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Indexing and Range Queries in Spatio-Temporal Databases Danzhou Liu, Wei Cui, Yun Fan School of Computer Science University of Central Florida.

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Presentation on theme: "Indexing and Range Queries in Spatio-Temporal Databases Danzhou Liu, Wei Cui, Yun Fan School of Computer Science University of Central Florida."— Presentation transcript:

1 Indexing and Range Queries in Spatio-Temporal Databases Danzhou Liu, Wei Cui, Yun Fan School of Computer Science University of Central Florida

2 2 Outline  Introduction  The R*-tree  The TPR-tree  The TPR*-tree  Experiments  Conclusions

3 3 Introduction  Spatio-temporal databases  record moving objects’ geographical locations (sometimes also shapes) at various timestamps.  support queries that explore their historical and future (predictive) behaviors. Applications.  applications: flight control systems, weather forecast and mobile computing  The database stores the motion functions of moving objects.  For each object o, its motion function gives its location o(t) at any future time t.  A predictive window query  specifies a query region q R and a future time interval q T  retrieves the set of all objects that will fall in q R during q T.  our goal: index moving objects so that a predictive window query can be answered with as few disk I/Os as possible.  Examples  Find all airplanes that will be over Florida in the next 10 minutes.  Report all vessels that will enter the United States in the next hour.

4 4 Motion Function  We consider linear motion.  For each object, the database stores  Its minimum bounding rectangle (MBR) at the reference time 0  Its current velocity bounding rectangle (VBR)  Examples: MBR(a)={2,4,3,4}, VBR(a)={1,1,1,1}; MBR(c)={8,9,3,4}, VBR(c)={-2,0,0,2};  An update is necessary only when an object’s VBR changes.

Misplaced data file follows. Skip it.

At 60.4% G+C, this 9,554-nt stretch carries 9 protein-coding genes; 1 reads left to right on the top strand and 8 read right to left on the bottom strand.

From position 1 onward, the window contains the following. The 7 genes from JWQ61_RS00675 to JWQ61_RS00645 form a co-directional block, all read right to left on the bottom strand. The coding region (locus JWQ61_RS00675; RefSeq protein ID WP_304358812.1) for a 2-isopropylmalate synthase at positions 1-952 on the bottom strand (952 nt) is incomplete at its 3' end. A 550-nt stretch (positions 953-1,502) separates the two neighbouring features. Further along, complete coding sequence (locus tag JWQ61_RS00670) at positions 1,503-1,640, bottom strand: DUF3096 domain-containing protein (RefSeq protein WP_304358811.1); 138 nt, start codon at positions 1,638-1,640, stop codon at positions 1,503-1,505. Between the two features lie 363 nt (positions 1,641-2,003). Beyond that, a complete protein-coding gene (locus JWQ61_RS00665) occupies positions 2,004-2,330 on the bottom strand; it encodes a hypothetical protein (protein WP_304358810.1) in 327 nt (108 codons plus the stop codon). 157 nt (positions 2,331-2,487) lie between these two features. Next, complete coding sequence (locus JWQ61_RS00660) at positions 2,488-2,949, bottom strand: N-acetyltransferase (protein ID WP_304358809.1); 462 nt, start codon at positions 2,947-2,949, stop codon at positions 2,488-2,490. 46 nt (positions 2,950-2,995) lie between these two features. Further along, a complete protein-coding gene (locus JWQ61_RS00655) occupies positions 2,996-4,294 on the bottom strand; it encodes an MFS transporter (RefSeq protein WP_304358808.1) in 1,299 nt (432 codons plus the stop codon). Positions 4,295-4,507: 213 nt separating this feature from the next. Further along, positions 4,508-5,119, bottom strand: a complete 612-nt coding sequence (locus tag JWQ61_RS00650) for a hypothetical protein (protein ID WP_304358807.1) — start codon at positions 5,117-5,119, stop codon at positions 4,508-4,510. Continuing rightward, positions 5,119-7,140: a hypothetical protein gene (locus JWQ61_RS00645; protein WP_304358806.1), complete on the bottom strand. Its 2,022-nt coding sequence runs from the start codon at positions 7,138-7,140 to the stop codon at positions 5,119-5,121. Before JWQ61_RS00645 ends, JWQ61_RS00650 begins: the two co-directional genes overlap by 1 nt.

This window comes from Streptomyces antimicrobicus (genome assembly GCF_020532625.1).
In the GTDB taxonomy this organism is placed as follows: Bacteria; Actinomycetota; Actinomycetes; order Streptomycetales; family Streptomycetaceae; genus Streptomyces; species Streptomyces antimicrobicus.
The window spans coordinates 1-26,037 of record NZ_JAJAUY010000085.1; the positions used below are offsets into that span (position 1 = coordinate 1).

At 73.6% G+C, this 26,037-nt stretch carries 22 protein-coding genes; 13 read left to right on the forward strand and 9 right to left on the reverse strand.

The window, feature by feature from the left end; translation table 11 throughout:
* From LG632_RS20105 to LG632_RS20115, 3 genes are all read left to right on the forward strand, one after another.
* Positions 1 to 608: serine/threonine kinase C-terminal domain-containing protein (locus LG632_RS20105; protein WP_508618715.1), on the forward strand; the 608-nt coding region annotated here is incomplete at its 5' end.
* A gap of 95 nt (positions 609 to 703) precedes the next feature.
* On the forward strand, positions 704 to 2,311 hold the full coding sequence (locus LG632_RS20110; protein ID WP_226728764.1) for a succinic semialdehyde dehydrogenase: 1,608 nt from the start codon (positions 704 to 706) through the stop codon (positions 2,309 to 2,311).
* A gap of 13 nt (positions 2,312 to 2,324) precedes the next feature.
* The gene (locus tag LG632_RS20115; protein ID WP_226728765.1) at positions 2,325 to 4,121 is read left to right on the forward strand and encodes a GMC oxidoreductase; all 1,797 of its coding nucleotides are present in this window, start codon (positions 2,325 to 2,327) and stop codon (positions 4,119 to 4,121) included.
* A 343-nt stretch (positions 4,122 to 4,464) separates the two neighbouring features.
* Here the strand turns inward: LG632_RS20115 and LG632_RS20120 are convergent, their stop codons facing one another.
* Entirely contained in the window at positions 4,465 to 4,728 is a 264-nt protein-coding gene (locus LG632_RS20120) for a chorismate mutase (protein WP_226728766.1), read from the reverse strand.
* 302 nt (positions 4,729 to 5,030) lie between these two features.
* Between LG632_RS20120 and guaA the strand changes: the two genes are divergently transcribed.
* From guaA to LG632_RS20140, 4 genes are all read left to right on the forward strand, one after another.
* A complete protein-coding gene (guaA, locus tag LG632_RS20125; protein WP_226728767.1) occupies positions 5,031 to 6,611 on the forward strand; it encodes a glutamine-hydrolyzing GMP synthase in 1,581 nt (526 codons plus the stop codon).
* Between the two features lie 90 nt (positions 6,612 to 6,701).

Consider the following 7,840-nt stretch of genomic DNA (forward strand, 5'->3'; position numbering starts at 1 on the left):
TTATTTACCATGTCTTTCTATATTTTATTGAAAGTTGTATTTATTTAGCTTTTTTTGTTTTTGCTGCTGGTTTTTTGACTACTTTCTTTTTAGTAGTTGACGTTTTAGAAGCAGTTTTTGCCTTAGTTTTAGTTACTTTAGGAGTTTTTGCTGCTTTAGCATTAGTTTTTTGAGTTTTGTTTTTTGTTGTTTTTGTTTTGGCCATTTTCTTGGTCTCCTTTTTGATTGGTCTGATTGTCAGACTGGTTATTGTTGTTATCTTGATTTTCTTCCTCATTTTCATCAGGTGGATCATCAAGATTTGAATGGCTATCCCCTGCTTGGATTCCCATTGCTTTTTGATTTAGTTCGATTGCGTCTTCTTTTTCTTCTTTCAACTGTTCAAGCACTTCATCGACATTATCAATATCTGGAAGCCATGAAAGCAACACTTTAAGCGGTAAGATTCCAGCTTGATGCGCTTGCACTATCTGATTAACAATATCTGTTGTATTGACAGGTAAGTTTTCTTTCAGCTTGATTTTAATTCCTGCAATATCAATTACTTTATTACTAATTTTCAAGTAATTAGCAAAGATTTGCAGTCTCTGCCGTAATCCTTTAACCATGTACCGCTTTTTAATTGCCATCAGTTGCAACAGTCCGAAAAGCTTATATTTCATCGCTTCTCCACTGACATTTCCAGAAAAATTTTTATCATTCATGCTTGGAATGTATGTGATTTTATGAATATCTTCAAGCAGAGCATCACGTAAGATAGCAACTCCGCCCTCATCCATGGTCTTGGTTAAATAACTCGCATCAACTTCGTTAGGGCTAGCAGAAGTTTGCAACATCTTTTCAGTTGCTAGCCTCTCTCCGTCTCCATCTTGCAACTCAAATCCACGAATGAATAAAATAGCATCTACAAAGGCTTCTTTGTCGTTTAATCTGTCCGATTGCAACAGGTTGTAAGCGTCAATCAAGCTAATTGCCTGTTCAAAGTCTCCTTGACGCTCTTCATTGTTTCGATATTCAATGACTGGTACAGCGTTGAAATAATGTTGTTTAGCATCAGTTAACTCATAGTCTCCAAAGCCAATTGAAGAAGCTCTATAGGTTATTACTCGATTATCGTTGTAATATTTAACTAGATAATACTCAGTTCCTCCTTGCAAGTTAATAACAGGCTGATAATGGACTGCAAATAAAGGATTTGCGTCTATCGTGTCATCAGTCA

5 5 R*-tree The R*-tree aims at minimizing: the area The perimeter of each MBR The overlap between two MBRs (e.g., N1, N2) in the same node The distance between the centroid of an MBR and that of the node containing it

6 6 R*-tree Insertion

7 7 The Time Parameterized R-Tree (TPR-Tree)  Extends the R-tree by introducing the velocity bounding rectangle (VBR) in all entries.  Queries are compared with conservative MBRs of non-leaf entries. N 1v ={-2,1,-2,1} and N 2v ={-2,0,-1,2}

8 8 TPR*-Tree  Our goal  index moving objects so that a predictive window query can be answered with as few disk I/Os as possible.  A mathematical model that estimates the cost of answering a predictive window query using TPR-like structures.  Number of node accesses.  Application of the model to derive the optimal performance.  The TPR-tree is much worse than the optimal structure.  Exam the algorithms of the TPR-tree, identify their deficiencies, and propose new ones.  The TPR*-tree.

9 9 TPR deficiency 1: Choosing sub-tree to insert  To insert an entry, the TPR-tree picks the sub-tree incurring the minimum penalty (smallest MBR/VBR enlargement).  May result in inserting an entry into a bad sub-tree; this problem is increasingly serious as time evolves.

10 10 TPR* solution: Choose path  Aims at finding the best insertion path globally, namely, among all possible paths.  Observation: We can find this path by accessing only a few more nodes (than the TPR-tree algorithm). Maintain a heap: [(g),0], [(h),0], [(i),20] the path expanded so far the accumulated penalty so far

11 11 TPR* solution: Choose path  Aims at finding the best insertion path globally, namely, among all possible paths.  Observation: We can find this path by accessing only a few more nodes (than the TPR-tree algorithm). Visit node g: [(h),0], [(a,g),3], [(i),20], [(b,g),32] complete paths already although nodes a and b are not visited